Amtgard as an organization is set up to reward skills of all types. Achievements called ‘orders’ can be bestowed for everything from beautiful suits of armour to heartbreaking bardic ballads, chivalry in gameplay, and writing a document to help guide new players through the game. Essentially, if it in some way aids the game or the community, Amtgard has a framework for recognizing and encouraging it. This is an essential tool for keeping the game alive. “Having people in the community who say, ‘Hey let’s do a thing, let’s draw people in,’ can make or break a community,” says Julie.
As players progress, they gain noble titles which grant special in-game privileges, including the ability to take on a new player as a ‘page.’ The pages serve at the pleasure of their nobleperson in-game, but out of game, it becomes a mentor-mentee relationship, with the nobleperson guiding their page through the game and the community. Julie beams with pride as she tells me that her page has decided to run for government in the upcoming mid-reign elections.
Amtgard has also embraced the internet as an essential tool for connecting Amtgarders across North America. On Facebook and Discord, players gather to share useful tips, discuss lore, and announce upcoming events, as well as sharing dumb memes about skeletons. Facebook is also home to many of the informal ‘households’ and ‘fighting companies,’ which have sprouted to connect like-minded players of all types across geographical barriers.
The Crimson Vixens, for example, was an early female-only fighting company that was instrumental in proving women could be battle gamers, and the Safe Space Household allows LGBT and non-binary gender Amtgarders from across Ontario to discuss their struggles in and outside of the game. Grace has a rainbow woven into her elaborate Amtgard belt, and a Safe Space rainbow flag hangs from it, “as a signal that, if something goes on that you’re uncomfortable with, you can come to me and I am here to talk. What you tell me will be kept in strict confidentiality, unless you want to do something about it.”
These groups are helping to change the face of Amtgard, bringing in codes of conduct and basic visibility of minority groups. Amtgard is working hard to be open and accessible to everyone.
Back in March, dozens of Amtgarders descended on our fair Linnagond for a full weekend of fantasy play. Kinsmen Park was packed with battlegames, while crafters took over the nearby St. Alphonsus Columbus Hall on Frank Street. But the event wasn’t simply another LARP; it was a massive fundraiser for the Canadian Mental Health Association.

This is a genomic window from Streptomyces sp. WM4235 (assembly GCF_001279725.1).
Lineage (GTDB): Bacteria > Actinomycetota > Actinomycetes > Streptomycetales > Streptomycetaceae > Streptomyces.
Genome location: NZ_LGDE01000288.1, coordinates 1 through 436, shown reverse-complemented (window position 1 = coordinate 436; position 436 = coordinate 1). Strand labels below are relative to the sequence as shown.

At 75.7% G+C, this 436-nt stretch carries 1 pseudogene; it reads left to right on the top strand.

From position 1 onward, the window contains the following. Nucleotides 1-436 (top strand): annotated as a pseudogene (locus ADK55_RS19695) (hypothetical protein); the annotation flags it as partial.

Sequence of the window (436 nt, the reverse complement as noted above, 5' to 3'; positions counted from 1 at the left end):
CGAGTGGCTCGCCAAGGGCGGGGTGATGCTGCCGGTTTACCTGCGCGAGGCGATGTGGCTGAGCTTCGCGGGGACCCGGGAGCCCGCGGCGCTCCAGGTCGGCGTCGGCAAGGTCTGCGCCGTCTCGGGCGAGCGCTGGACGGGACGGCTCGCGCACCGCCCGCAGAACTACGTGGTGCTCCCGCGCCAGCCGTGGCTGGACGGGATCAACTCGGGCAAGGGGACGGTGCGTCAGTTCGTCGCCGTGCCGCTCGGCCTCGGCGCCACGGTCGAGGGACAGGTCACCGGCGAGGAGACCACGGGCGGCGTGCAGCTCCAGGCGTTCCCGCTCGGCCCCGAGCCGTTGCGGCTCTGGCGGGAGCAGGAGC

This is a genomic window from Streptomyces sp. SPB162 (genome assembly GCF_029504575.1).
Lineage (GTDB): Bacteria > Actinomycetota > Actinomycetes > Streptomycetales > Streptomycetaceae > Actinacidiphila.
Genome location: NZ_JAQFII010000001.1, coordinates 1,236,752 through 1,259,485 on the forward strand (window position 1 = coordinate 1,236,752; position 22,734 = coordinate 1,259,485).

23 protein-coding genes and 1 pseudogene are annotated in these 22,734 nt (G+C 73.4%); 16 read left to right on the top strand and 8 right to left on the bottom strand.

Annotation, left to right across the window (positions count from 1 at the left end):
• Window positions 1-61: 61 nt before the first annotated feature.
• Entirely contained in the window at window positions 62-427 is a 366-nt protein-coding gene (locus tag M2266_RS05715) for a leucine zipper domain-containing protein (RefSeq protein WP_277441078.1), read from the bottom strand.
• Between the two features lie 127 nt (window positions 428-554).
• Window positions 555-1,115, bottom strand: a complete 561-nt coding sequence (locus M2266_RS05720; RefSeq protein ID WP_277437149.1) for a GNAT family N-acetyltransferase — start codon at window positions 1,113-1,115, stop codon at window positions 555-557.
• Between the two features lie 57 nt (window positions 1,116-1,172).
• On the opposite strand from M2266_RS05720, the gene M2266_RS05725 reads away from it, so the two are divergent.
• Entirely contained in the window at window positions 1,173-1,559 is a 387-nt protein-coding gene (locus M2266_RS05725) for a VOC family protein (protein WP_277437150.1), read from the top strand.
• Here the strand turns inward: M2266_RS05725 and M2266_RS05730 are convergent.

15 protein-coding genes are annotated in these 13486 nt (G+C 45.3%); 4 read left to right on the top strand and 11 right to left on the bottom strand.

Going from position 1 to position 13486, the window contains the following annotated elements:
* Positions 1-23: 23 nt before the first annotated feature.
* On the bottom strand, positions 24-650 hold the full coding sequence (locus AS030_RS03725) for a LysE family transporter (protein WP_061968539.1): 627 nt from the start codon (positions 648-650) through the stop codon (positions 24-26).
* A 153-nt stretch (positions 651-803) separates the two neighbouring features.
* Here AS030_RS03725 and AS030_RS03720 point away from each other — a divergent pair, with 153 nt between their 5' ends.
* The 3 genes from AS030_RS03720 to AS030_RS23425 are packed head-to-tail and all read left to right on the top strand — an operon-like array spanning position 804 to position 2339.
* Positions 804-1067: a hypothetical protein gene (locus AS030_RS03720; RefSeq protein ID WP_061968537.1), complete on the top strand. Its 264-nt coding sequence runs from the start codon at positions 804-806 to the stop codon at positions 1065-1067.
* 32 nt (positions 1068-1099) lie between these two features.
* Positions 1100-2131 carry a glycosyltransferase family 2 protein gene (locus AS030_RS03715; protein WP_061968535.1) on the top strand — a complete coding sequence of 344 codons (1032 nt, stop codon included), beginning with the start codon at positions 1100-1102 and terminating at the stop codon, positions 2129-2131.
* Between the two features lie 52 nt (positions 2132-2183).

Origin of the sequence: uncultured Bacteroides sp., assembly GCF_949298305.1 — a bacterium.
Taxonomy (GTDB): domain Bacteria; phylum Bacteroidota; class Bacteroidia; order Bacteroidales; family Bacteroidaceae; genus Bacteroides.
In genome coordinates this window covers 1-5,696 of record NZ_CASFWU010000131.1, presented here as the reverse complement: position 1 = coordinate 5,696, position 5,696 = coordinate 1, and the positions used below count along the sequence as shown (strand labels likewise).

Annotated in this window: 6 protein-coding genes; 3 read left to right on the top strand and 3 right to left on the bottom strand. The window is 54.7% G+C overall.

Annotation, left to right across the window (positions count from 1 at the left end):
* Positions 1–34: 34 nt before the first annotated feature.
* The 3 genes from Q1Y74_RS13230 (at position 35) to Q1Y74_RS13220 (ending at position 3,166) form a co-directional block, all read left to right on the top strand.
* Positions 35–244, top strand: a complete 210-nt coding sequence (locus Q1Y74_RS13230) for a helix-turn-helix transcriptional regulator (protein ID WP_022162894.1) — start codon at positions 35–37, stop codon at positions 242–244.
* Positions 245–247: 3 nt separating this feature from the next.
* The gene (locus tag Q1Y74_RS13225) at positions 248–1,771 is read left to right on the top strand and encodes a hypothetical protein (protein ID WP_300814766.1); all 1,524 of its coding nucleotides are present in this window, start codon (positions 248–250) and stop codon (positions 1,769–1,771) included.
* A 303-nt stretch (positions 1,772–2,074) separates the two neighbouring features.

It’s a cause near and dear to the community. Grace, who co-organized the event, explains, “There is a very high incidence within our LARP of mental health problems. We are the nerds, the outcasts. We are the nobodies who have found a family and gathered together. There is a lot of social anxiety, depression, bipolar disorder, autism spectrum disorder. And this is a place where we have found a way to come together as a community and have fun despite that, and be someone else for a while.”
It’s all too easy to poke fun at LARPers. Their costumes are often colourful and absurd, their world is fantastical and bizarre, and their game, at least on the surface, bears a striking resemblance to a schoolyard at recess. There is a childlike nature to imaginative play—particularly when it involves medieval fantasy dress-up—that many of us left behind years ago, and now deride.
Nerds have always lived uneasily on the fringes of society, resigned—or content, or sometimes even proud—to dive in deep on things that the rest of the world couldn’t care less about. But being on the fringes can have its benefits: nerds are often early adopters of technologies, games, and pop culture. The rise of superhero blockbusters and prestige television dramas about zombies are evidence of that.
While the high-fantasy, hit-each-other-with-sticks world of Amtgard may not be for everyone, there is something powerful in what it represents. Whether it’s on a LARP field, within a local arts scene, or at a hockey game, something utterly magical happens when a group of people get together on the same wavelength and try to create something as one—whether it’s a collective story about skeletons, a new way to construct foam arrows, or a burgeoning community.
Photos by B. Mroz.